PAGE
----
Looks like we've got a level five lurker on our hands. As Gizmodo reported, scientists at the University of Cambridge recently discovered a galaxy — Crater-2 — orbiting the Milky Way. It's far from small and apparently, it's been loitering in our periphery for a long, long while. So you'd think someone would've spotted it by now. Are we just that oblivious? Or does this galaxy possess stealthy stalking powers the likes of which we've never seen before?
"This is indeed a very rare discovery," Vasily Belokurov, an astrophysicist at the University of Cambridge's Institute of Astronomy, told the Huffington Post. "A galaxy like Crater-2 is a sort of invisible object."
According to the Huffington Post, researchers first identified Crater-2 in January. Upon further inspection, they determined that the dwarf galaxy — which is 400,000 light-years away from ours — is about as old as the universe itself. Which is to say it's always been there. And according to a paper the researchers published Wednesday, it's the fourth largest satellite galaxy of the Milky Way. So: big, ever-present, relatively close — how could it be an "invisible object"?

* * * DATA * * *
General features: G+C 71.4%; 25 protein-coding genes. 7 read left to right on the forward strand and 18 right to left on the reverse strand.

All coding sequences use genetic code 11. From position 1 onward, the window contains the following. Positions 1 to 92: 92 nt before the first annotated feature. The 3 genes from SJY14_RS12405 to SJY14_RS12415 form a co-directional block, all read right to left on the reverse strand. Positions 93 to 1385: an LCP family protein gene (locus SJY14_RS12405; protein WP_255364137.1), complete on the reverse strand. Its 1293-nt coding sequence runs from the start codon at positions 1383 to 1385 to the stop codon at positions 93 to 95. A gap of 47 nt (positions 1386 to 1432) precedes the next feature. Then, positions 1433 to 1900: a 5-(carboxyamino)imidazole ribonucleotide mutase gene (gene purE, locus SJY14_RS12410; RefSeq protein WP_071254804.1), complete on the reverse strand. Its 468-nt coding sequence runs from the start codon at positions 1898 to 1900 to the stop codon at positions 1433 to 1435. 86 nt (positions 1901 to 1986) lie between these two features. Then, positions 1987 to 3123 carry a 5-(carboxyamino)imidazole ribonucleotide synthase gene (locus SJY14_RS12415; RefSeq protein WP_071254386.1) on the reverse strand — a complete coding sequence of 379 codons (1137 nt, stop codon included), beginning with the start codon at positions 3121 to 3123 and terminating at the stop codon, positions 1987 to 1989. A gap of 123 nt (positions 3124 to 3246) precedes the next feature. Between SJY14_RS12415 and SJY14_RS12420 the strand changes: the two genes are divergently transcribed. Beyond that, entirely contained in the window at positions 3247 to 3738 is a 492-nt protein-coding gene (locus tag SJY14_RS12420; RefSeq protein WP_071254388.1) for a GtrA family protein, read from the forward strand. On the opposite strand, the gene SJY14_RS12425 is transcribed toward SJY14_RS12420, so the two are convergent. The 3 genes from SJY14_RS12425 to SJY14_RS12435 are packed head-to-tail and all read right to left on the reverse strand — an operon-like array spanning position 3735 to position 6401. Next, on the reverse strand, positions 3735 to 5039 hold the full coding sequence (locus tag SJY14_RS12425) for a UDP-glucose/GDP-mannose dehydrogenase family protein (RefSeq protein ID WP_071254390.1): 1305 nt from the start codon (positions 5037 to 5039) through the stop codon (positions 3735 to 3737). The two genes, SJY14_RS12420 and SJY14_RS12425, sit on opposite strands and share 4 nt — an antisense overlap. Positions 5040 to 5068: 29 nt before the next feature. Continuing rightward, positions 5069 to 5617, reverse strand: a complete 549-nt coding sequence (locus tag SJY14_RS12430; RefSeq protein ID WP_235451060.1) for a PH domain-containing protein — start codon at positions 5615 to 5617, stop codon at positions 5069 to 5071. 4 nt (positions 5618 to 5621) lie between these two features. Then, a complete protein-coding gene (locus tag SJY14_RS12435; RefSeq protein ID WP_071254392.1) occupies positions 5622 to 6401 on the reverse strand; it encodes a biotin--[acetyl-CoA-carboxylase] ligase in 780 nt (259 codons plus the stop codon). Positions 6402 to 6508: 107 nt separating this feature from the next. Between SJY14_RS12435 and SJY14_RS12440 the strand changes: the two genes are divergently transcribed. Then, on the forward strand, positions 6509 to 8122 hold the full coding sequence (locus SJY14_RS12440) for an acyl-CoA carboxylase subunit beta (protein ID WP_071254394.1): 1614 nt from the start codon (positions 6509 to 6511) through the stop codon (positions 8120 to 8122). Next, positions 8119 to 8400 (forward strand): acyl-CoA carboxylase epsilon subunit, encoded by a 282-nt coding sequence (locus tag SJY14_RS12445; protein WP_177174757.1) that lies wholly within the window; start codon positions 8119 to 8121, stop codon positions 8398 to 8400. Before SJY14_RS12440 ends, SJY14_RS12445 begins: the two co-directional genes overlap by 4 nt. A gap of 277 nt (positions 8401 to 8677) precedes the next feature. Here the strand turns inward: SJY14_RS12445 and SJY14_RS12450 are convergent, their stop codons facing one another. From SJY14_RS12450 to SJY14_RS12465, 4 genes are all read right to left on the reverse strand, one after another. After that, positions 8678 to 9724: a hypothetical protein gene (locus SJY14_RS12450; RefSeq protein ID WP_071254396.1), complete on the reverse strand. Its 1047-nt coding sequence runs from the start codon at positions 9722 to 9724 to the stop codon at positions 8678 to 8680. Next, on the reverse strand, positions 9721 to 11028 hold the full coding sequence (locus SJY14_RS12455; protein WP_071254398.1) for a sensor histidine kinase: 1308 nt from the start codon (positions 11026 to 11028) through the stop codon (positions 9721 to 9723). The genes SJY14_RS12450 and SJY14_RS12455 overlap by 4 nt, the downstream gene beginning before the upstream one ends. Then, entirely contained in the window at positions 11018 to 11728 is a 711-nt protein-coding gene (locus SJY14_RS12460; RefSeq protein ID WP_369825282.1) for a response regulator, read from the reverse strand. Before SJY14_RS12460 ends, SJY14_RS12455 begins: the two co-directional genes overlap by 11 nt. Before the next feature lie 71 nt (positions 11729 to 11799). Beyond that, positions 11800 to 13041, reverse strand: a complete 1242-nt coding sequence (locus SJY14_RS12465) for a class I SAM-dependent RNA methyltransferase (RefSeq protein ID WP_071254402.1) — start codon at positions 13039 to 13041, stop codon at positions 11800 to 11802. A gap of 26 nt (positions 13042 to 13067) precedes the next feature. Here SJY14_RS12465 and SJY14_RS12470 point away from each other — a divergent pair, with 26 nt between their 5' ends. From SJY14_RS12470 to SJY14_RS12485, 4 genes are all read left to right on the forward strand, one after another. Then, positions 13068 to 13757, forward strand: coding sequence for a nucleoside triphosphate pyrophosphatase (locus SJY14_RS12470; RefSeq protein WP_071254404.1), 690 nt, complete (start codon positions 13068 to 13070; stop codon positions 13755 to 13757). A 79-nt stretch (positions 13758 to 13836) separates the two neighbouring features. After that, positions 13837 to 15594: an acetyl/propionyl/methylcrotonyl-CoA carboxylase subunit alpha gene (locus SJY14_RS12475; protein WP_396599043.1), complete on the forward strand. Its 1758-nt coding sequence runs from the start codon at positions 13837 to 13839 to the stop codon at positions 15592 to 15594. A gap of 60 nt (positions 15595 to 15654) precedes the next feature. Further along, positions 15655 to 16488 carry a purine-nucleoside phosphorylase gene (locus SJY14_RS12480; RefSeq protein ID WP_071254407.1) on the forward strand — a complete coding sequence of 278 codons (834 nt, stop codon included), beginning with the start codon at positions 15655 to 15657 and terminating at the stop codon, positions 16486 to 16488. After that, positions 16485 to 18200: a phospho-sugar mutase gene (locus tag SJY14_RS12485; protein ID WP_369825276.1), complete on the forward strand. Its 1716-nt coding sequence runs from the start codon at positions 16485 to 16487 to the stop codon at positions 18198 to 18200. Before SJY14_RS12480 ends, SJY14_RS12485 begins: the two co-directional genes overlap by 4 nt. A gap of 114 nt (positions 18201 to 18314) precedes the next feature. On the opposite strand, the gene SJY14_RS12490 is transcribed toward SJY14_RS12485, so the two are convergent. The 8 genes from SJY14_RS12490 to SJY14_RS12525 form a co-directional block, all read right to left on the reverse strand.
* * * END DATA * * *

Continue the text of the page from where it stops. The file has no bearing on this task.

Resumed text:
Belokurov and his co-authors noted in their paper that Crater-2 is not so bright — "one of the lowest surface brightness dwarfs," in their estimation. So the problem isn't our lack of vigilance, but it being dim. "It is orders of magnitude less luminous compared to most objects of similar size," Belokurov told the Huffington Post. "It is extremely diffuse. We believe it was born that fluffy. But why, we do not yet know."
A dwarf galaxy born fluffy and diffuse for reasons unknown to science. The mysteries of space are truly boundless.